The Dangerous Games People Play: Price Negotiations
Updated: Jul 1
Price is one of the most deadly weapons in the marketing mix.
One of the “4 P’s” of marketing, and one that creates some of the most pressure packed situations in business.
It determines 50% of a company’s profit margin.
Depending on your market share and/or industry, it is also the most controllable decision someone can make to influence their outcome of profit/loss.
It is the most easily compared element of the marketing mix against a competitor. Evaluating $499 vs. $549 is easier than comparing product reviews, technical features or “quality” (perceived or real)
Could be the most “emotional” element in business.
Let’s say you are quoting on a business, and it’s somewhat of a “bid” process, meaning you are quoting against different competitors selling products that have SOME differentiation, but generally viewed as a commodity. So Price is a MAJOR factor, but like all competitive situations, everything influences the outcome:
Quality and service track record
Relationship: How will your bid affect the relationship? Does that matter?
Risk of loss: If you lose, how does your business look? Better or worse?
All situations have a different ranking. If I were bidding, here’s what I’d be looking at:
* How many different factors influence a buying decision?
* Rank them from high to low.
* Know where you score at all times with your customer. How? ASK THEM!
Also?Know the buying style of your customer. Are they a “wheel and deal” buyer, expecting to go back and forth multiple times in a “lets make a deal!” fashion? Or are they more of a straight shooter, and want your price with thoughtful consideration the first time, not when real risk presents itself? Understanding your customer’s style and THEIR preference to a pricing discussion is critical.
Pick the wrong one and you could be in trouble. If you plan on starting high and then caving with a threat, your credibility is at risk. Start at your best and the buyer loves to wheel and deal, you may come off as inflexible as you hold the line.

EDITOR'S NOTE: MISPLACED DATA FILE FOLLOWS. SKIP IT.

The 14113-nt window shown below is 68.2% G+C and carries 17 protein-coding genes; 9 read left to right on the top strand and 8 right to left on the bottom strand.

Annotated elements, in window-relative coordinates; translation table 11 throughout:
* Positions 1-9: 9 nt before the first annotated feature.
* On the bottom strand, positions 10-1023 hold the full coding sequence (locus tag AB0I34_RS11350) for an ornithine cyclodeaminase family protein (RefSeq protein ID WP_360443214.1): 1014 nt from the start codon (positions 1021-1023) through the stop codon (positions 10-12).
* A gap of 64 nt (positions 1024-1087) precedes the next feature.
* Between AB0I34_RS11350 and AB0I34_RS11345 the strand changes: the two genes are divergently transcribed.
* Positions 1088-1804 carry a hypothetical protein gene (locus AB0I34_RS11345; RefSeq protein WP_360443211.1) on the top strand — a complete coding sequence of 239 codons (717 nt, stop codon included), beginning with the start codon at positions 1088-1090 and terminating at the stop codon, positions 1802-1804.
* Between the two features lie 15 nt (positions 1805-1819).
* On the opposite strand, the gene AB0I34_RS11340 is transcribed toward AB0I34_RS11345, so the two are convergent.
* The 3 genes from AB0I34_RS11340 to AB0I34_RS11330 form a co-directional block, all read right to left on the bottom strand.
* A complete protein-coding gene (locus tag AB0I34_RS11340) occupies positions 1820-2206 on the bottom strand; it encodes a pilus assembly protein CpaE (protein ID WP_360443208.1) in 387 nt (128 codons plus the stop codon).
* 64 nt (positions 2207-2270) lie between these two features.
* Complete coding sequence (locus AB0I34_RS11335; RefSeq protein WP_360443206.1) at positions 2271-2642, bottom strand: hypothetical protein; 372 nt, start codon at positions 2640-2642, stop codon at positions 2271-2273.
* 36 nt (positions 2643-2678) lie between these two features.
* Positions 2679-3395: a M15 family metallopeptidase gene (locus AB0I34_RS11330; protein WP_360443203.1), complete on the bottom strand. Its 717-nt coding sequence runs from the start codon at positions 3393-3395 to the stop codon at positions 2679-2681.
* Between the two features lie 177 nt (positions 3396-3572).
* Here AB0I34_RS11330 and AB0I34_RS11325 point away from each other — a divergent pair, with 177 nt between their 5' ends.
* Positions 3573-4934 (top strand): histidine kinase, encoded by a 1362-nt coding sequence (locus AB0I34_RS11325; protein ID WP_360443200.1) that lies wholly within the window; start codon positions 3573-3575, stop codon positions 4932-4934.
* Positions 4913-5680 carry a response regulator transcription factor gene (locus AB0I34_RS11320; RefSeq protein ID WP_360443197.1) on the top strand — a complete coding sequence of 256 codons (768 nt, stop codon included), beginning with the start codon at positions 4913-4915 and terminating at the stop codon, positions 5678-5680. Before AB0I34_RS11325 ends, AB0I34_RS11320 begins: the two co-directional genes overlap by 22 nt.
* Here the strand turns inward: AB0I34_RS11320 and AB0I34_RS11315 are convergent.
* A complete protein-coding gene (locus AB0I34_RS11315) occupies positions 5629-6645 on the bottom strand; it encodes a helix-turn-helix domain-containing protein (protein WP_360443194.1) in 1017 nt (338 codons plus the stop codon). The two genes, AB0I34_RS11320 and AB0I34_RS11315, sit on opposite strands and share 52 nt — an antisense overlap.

If these were easy calls, you’d bat 1000, but they aren’t, so you won’t. My approach is always to do as much homework up front and get close to the real deal the first time.
What role does history play in the bid? If you are a current supplier, have you just recently raised your customer’s price and they did a bit of kicking and screaming, does that matter in the future bid? Have you done a great job supplying the customer for years? That should matter too! If you are trying to win new business and have little or no track record, can you win the deal without a BETTER price?
Pricing is very much influenced by supply and demand. If you are in a fixed capacity world and you are highly confident you can “sell all you can make,” you should have more pricing courage, not less. If the reverse is true, that should in part influence your approach.
One of the fascinating schools of thoughts comes from how you were raised in business. I’ve seen 2 key schools of thought:
VOLUME cures all ills. Don’t risk the top-line. Be aggressive, don’t lose volume.
Protect the margin RATE. If you need to make X% margin, make X% in nearly all conditions. Failure to protect the rate is a no-no.
Every seller and every customer will have a bias. Sometimes, there could be different biases among people at the same organization, making it even MORE complicated.
If you are running a business, there is no right or wrong “bias” as both can work. However, there are lessons to be learned from the worlds largest retailers. Why? Retail success is measured by pennies of net profit (not quarters) for every $1 of revenue. RARELY can you call on a retailer and not hear what their margin requirements are. Their business is run on a formula, and they have honed what that looks like over time and rarely deviate. Successful salespeople know their customer’s formula cold, and they work WITH IT, they don’t fight it.
As a salesperson, knowing your customer’s “success formula” is like breathing, a sub-conscious, critical activity to survive. You’d be surprised how many people are short winded. Therein lies your opportunity.
What are your pricing lessons you’ve learned over time? Would love to hear them, drop a comment below.